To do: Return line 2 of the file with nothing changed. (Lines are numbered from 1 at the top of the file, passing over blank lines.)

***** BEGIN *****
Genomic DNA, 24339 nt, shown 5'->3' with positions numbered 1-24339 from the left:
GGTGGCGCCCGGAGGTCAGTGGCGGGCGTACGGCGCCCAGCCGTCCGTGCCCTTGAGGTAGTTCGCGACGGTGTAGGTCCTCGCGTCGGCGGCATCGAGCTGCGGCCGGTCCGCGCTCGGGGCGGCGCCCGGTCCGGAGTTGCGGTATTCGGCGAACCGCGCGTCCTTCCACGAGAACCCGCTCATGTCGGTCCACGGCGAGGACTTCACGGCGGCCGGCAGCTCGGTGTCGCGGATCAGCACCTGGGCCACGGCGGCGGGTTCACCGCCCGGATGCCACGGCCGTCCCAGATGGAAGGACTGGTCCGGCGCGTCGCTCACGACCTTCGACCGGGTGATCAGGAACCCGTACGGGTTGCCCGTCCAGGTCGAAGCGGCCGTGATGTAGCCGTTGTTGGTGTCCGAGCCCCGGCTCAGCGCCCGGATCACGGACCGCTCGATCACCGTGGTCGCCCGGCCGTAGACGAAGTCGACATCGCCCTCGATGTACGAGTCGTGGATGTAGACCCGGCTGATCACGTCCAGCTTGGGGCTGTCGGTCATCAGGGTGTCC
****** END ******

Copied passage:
GGTGGCGCCCGGAGGTCAGTGGCGGGCGTACGGCGCCCAGCCGTCCGTGCCCTTGAGGTAGTTCGCGACGGTGTAGGTCCTCGCGTCGGCGGCATCGAGCTGCGGCCGGTCCGCGCTCGGGGCGGCGCCCGGTCCGGAGTTGCGGTATTCGGCGAACCGCGCGTCCTTCCACGAGAACCCGCTCATGTCGGTCCACGGCGAGGACTTCACGGCGGCCGGCAGCTCGGTGTCGCGGATCAGCACCTGGGCCACGGCGGCGGGTTCACCGCCCGGATGCCACGGCCGTCCCAGATGGAAGGACTGGTCCGGCGCGTCGCTCACGACCTTCGACCGGGTGATCAGGAACCCGTACGGGTTGCCCGTCCAGGTCGAAGCGGCCGTGATGTAGCCGTTGTTGGTGTCCGAGCCCCGGCTCAGCGCCCGGATCACGGACCGCTCGATCACCGTGGTCGCCCGGCCGTAGACGAAGTCGACATCGCCCTCGATGTACGAGTCGTGGATGTAGACCCGGCTGATCACGTCCAGCTTGGGGCTGTCGGTCATCAGGGTGTCC